telling what was true in the other tribes people’s hearts and no

 way of telling what was really going on and everything.  So what

they would do is, they had no universal language among the

tribes.  When they met members of another tribe, the first thing they did was the Guide would go up to the Guide of

the other tribe and wouldn’t shake his hand but they would both

put their hands on each other’s wrist so they could feel their

pulse.  That way they would know if there was an angry pulse they

would know what to expect.  If there was a soft pulse they knew

what to expect.  They would also put their hands on the heart of,

on the chest of the other people so that they could feel what was

going on.  This was the universal communication.  And then when

it was felt it was comfortable by the initial contact with the

medicine men then they really enjoyed meeting other tribes but

they had no way of communicating so the only thing they did was

through the different drumming ceremonies.  And this was the way

they communicated.  They would tell stories of how the seasons

went through the year.  The one tribe would take the time and

they would orchestrate this great display of describing in rhythm

how the entire year went.  There were frantic rhythms, there were

slow and there was sad when one of the children died in birth

there was a sad rhythm there was sometime fighting and violence

and all this was described and brought about in this beautiful

drumming communication.  And then when one tribe, they would

spend maybe two days presenting to the guest tribe how their

entire year went through the vibrations, through this drumming

thing and that tribe would understand the other tribe and then

they would spend probably another two days telling about their

lives and how that went and individuals would also have an

opportunity to come forward amongst all the tribes circled around

them and they would beat out the story of their lives so that

each person had a chance to communicate with the others and no

words were necessary.  There was something significant or

something important, about the fact that the rest of the universe

was very random in its sounds and actions and its chirping, and

it was only the human tribe that had that beat, that constant

beat.  And that’s what separated them because they needed to feel

that because they needed to feel above and beyond the animals and

nature.  They understood instinctively that this was something

they needed to hang on to for survival.  And part, of course, of

these celebrations was the beat and the rhythm.  Then, after

these four days of each of them communicating, they would each

understand each other.  They would see what was going on and then

they would join in this great celebration, this great dance where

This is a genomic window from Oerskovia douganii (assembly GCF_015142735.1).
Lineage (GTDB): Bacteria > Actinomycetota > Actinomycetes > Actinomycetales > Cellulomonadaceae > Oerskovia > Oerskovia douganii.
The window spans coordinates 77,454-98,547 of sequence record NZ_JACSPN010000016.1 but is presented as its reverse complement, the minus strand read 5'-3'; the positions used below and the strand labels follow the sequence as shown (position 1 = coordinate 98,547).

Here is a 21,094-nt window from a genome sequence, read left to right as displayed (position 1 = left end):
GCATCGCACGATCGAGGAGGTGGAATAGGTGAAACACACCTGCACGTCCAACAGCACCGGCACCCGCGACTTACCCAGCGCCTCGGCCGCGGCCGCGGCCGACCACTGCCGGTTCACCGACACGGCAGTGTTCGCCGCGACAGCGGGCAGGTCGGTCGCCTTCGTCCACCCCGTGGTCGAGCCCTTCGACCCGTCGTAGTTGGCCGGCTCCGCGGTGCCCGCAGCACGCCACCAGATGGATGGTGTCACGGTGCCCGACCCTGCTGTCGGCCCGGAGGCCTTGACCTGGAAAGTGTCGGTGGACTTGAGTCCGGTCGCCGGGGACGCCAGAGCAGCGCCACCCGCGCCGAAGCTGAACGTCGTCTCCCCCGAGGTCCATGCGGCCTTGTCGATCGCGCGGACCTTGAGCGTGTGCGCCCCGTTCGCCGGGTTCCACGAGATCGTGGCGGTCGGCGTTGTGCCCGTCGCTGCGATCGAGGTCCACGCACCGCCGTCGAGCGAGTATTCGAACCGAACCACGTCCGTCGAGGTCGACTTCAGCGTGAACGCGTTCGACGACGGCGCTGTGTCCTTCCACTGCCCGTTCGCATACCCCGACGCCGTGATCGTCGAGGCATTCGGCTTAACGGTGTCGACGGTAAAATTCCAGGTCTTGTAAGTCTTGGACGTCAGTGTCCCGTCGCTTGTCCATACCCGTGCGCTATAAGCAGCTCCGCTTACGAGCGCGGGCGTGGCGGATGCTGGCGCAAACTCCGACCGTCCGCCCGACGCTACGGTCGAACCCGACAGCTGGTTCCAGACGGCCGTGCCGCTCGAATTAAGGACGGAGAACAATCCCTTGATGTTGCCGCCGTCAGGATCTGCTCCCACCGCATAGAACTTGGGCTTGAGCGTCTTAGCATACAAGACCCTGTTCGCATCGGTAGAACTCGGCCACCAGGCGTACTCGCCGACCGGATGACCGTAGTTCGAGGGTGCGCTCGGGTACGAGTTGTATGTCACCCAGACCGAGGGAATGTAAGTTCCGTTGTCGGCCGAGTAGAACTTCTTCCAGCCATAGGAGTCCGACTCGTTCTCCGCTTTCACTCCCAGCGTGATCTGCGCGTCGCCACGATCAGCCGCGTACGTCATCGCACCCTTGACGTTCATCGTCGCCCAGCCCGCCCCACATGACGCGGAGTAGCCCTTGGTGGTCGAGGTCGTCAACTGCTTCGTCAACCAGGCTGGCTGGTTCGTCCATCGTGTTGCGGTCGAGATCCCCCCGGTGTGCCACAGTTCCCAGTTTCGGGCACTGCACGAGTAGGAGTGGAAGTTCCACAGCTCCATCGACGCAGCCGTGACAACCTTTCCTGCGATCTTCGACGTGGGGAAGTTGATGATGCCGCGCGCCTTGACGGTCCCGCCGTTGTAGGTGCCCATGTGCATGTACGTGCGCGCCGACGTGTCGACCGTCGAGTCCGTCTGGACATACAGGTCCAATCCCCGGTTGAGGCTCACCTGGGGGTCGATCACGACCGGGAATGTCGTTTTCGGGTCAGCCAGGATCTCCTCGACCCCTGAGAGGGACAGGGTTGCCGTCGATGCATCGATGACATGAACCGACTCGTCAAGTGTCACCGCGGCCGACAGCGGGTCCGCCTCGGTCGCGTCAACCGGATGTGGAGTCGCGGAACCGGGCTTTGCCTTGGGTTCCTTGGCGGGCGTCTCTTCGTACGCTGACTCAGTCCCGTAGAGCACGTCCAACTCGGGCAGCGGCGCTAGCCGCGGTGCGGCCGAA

they would join all the different sounds and all the different

dances and music they had.  They would combine them and merge the

different techniques they had in dancing and techniques they had

in customs.  They would share and give those different customs

back and forth.  The great celebration might last for a day or

two.  Then it was that sometimes the different tribes would

exchange the young bride for a young groom and there would be

intermarriages between them and there would be a connection and a

bond.  Then that tribe would move on, but they would always be

their friend and they would always remember that beat of that

tribe and they would recognize that.  And so this was like

friendly tribes.  And whenever they sensed from that time on

whenever they were moving, as they were moving through different

areas, if the scouts came back instead of a different tribe coming and they didn’t know who they were, they would send out a

beat through the talking sticks that would resonate through the

air with these tremendous sounds on these hollowed out log drums.

And the other tribe would answer with their beat that was

indicative of their own tribe and that way they would know that

it was a safe tribe.  And if Jan’s tribe sent out a beat and the

other tribe answered with something other than that which they

knew then they knew they would have to be ready for battle or

ready to run or whatever was necessary.  So, all these thoughts

were going through Jan’s head as they were moving across the

mesa.  It had been a very dry season and this trip across the

mesa down south to the warmer weather, to the warmer conditions

had been very, very difficult and very dangerous.  So far they

had lost one tribal member and it was a great, sad occasion and

they didn’t even have time to do the necessary rites because they

had to move on.  So, as Jan’s thoughts drifted back to all the

training that was necessary for him to do and be and in this way

he avoided the pain, the parchedness of his throat, the total